Research Papers

Ten Red Tape Initiatives For The Next Australian Government
20 June 2016

Ten Red Tape Initiatives For The Next Australian Government

The Australian economy is shackled by red tape. Poorly designed and low quality red tape stifles growth, suppresses entrepreneurship and hinders our international competitiveness. Cutting red tape at all levels of government is now our only solution. However, both sides of federal politics are yet to make a clear comprehensive commitment to cut red tape. In this short paper we
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In Defence Of The British Nation State: The Australian Case For Brexit
1 June 2016

In Defence Of The British Nation State: The Australian Case For Brexit

On 23 June, Britons will be asked, Brexit or not? The answer will have seismic ramifications for the future of democracy, sovereignty and freedom. No lesser advocates than Boris Johnson and Prime Minister David Cameron have prosecuted the affirmative and negative cases for Brexit. Why then, should an upstart Australian enter the fray in the Brexit debate? Because Brexit is
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Free Speech On  Campus Audit 2016
1 May 2016

Free Speech On Campus Audit 2016

Freedom of speech is under serious threat at Australian universities. The Free Speech on Campus Audit 2016 is a systematic review of intellectual freedom on Australian campuses using a methodology adapted from American and British assessments of university free speech. Each Australian university has been assigned a red, amber, or green speech ranking, based upon their policies and past actions.
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The Red Tape State
1 May 2016

The Red Tape State

As of the end of April 2016, the commonwealth government maintained an estimated 1,181 entities, bodies, and administrative relationships. Of those 1,181 entities and bodies, 497 are estimated to be involved in policy design or enforcement of the federal regulatory system. It is estimated that 444 government bodies established by the Rudd and Gillard governments continue to exist, and 198
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The 176 Billion Tax On Our Prosperity
1 May 2016

The 176 Billion Tax On Our Prosperity

This is the first of a series of papers investigating the dimensions of red tape costs in Australia. There is widespread concern that government red tape imposes substantial costs upon the Australian economy. These costs typically come in the form of paperwork, labour retraining and other compliance burdens, the costs of delaying production, and the diversion away from more entrepreneurial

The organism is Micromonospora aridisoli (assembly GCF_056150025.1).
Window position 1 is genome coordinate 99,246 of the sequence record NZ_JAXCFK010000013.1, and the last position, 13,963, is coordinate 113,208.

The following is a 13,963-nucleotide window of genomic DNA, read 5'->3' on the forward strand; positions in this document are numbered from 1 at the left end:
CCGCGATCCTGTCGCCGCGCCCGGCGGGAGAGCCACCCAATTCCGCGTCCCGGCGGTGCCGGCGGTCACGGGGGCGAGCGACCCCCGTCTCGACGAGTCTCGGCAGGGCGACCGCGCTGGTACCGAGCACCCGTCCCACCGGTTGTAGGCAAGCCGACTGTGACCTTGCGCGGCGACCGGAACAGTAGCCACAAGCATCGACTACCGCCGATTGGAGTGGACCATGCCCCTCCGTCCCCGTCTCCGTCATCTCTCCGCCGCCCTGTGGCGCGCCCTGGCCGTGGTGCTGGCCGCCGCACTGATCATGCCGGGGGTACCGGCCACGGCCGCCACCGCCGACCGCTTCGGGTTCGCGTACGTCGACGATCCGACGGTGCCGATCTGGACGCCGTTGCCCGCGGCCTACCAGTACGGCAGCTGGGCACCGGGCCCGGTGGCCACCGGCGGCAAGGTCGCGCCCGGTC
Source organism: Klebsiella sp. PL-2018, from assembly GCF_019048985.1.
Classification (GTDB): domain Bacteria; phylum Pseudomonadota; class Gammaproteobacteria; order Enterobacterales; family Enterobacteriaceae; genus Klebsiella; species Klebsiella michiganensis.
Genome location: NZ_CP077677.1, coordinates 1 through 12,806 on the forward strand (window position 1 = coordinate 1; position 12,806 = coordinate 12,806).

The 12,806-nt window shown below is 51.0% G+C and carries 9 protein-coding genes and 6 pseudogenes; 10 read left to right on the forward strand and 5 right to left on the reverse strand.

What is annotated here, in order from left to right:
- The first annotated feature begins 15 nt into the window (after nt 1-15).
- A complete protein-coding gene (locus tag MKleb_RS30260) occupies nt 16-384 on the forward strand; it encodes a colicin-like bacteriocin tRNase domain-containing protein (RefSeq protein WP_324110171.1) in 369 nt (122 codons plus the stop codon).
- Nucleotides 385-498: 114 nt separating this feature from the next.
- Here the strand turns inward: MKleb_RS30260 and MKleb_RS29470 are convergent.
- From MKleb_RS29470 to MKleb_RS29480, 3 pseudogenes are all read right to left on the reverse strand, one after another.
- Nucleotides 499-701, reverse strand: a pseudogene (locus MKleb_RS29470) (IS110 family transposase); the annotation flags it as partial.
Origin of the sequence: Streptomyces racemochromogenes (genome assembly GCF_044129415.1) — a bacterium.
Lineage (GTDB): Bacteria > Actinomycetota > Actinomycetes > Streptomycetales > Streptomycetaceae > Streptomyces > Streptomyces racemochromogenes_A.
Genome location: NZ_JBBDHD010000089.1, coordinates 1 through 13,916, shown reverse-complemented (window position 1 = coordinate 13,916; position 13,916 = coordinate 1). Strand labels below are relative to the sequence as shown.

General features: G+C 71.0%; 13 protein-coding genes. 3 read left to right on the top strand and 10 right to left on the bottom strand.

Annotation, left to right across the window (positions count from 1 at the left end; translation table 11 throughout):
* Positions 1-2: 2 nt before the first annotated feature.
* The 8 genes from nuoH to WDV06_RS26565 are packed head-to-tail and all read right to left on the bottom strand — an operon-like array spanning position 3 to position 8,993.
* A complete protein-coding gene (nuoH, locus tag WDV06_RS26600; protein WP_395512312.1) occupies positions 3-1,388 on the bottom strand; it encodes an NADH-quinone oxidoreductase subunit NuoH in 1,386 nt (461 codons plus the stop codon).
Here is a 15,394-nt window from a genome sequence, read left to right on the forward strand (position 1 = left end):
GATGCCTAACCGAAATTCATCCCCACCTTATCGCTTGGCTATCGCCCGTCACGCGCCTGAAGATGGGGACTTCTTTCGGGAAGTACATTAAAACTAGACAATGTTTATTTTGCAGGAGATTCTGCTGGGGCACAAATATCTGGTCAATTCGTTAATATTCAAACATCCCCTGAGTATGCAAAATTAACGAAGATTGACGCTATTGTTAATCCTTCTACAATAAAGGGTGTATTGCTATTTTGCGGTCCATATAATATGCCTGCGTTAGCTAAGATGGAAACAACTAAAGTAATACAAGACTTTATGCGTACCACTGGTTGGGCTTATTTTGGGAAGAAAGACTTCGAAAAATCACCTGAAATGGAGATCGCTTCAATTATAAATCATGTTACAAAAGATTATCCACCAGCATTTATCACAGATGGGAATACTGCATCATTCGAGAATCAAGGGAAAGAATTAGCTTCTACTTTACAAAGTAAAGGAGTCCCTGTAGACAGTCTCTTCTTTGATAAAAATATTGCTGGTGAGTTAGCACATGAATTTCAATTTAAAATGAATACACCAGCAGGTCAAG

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What Politicians Need To Know About Negative Gearing
20 February 2016

What Politicians Need To Know About Negative Gearing

• Low and middle income earners benefit most from negative gearing. To abolish negative gearing would make investment more difficult for low and middle income earners. • 80 per cent of Australians who utilise negative gearing have an income of under $150,000, and the median income of Australians negatively geared is $88,751. • Changing negative gearing will make it more
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Driving A Soft Bargain
15 December 2015

Driving A Soft Bargain

All current Australian Public Service Enterprise Agreements have a nominal expiry date of 30 June 2014, and are currently in the bargaining stage for the next suite of agreements. This report examines the APS Agreements of the Top 10 Commonwealth government Agencies or Departments by employee size. The APS Agreements provide that general salary levels for APS-level employees will incrementally
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The End Of History…
17 July 2015

The End Of History…

Undergraduate history degrees in Australia fail to teach fundamental aspects of Australia’s history and how Australian liberal democracy came to be. Instead, they offer a range of disconnected subjects on narrow themes and issues—focusing on imperialism, popular culture, film studies, and ethnic/race history. This report contains the results of a systematic review of the 739 history subjects offered across 34
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Freedom To Teach
17 December 2014

Freedom To Teach

While there has been much attention and significant resources dedicated to examining the structures surrounding the attraction, training, retention and performance of teachers, there is almost no consideration of the conditions under which teachers are employed and paid. This report examines the government school Enterprise Bargaining Agreements (EBAs) and awards across Australia, pointing to a highly inflexible and restrictive employment
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The Sharing Economy – How Over-Regulation Could Destroy An Economic Revolution
10 December 2014

The Sharing Economy – How Over-Regulation Could Destroy An Economic Revolution

The sharing economy describes a rise of new business models (‘platforms’) that uproot traditional markets, break down industry categories, and maximise the use of scarce resources. The best known services are the ridesharing system Uber and the accommodation service Airbnb. However, the sharing economy extends much further into finance, home tools, investment, and everyday tasks. The ‘sharing economy’ emerged from
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